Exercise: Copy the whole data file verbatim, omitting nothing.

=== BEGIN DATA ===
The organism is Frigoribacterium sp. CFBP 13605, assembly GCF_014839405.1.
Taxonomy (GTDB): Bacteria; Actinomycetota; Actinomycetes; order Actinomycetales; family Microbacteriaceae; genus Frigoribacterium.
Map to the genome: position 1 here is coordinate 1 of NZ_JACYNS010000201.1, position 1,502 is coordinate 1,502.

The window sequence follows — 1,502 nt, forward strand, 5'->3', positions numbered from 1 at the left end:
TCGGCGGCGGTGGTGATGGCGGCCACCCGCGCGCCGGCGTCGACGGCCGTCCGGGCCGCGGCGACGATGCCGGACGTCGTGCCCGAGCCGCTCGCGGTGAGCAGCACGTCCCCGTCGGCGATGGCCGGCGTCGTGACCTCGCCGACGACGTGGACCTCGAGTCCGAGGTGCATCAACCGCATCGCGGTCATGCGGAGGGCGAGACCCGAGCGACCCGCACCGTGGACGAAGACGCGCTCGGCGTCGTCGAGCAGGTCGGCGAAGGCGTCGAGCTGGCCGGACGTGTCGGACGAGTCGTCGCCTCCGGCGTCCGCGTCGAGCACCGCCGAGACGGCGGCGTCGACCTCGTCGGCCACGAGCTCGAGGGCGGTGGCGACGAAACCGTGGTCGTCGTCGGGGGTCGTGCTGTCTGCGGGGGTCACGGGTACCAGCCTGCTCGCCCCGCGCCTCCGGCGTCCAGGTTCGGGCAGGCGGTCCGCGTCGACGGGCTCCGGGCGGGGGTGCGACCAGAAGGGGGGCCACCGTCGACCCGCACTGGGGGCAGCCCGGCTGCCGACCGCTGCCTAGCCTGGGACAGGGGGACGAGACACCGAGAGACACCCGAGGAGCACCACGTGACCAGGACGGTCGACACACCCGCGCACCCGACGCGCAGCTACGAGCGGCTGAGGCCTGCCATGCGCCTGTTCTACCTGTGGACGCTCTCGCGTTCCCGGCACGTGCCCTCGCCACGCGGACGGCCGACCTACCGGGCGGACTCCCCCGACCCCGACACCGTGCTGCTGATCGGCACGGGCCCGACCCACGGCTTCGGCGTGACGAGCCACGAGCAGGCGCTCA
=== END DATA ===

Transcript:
The organism is Frigoribacterium sp. CFBP 13605, assembly GCF_014839405.1.
Taxonomy (GTDB): Bacteria; Actinomycetota; Actinomycetes; order Actinomycetales; family Microbacteriaceae; genus Frigoribacterium.
Map to the genome: position 1 here is coordinate 1 of NZ_JACYNS010000201.1, position 1,502 is coordinate 1,502.

The window sequence follows — 1,502 nt, forward strand, 5'->3', positions numbered from 1 at the left end:
TCGGCGGCGGTGGTGATGGCGGCCACCCGCGCGCCGGCGTCGACGGCCGTCCGGGCCGCGGCGACGATGCCGGACGTCGTGCCCGAGCCGCTCGCGGTGAGCAGCACGTCCCCGTCGGCGATGGCCGGCGTCGTGACCTCGCCGACGACGTGGACCTCGAGTCCGAGGTGCATCAACCGCATCGCGGTCATGCGGAGGGCGAGACCCGAGCGACCCGCACCGTGGACGAAGACGCGCTCGGCGTCGTCGAGCAGGTCGGCGAAGGCGTCGAGCTGGCCGGACGTGTCGGACGAGTCGTCGCCTCCGGCGTCCGCGTCGAGCACCGCCGAGACGGCGGCGTCGACCTCGTCGGCCACGAGCTCGAGGGCGGTGGCGACGAAACCGTGGTCGTCGTCGGGGGTCGTGCTGTCTGCGGGGGTCACGGGTACCAGCCTGCTCGCCCCGCGCCTCCGGCGTCCAGGTTCGGGCAGGCGGTCCGCGTCGACGGGCTCCGGGCGGGGGTGCGACCAGAAGGGGGGCCACCGTCGACCCGCACTGGGGGCAGCCCGGCTGCCGACCGCTGCCTAGCCTGGGACAGGGGGACGAGACACCGAGAGACACCCGAGGAGCACCACGTGACCAGGACGGTCGACACACCCGCGCACCCGACGCGCAGCTACGAGCGGCTGAGGCCTGCCATGCGCCTGTTCTACCTGTGGACGCTCTCGCGTTCCCGGCACGTGCCCTCGCCACGCGGACGGCCGACCTACCGGGCGGACTCCCCCGACCCCGACACCGTGCTGCTGATCGGCACGGGCCCGACCCACGGCTTCGGCGTGACGAGCCACGAGCAGGCGCTCA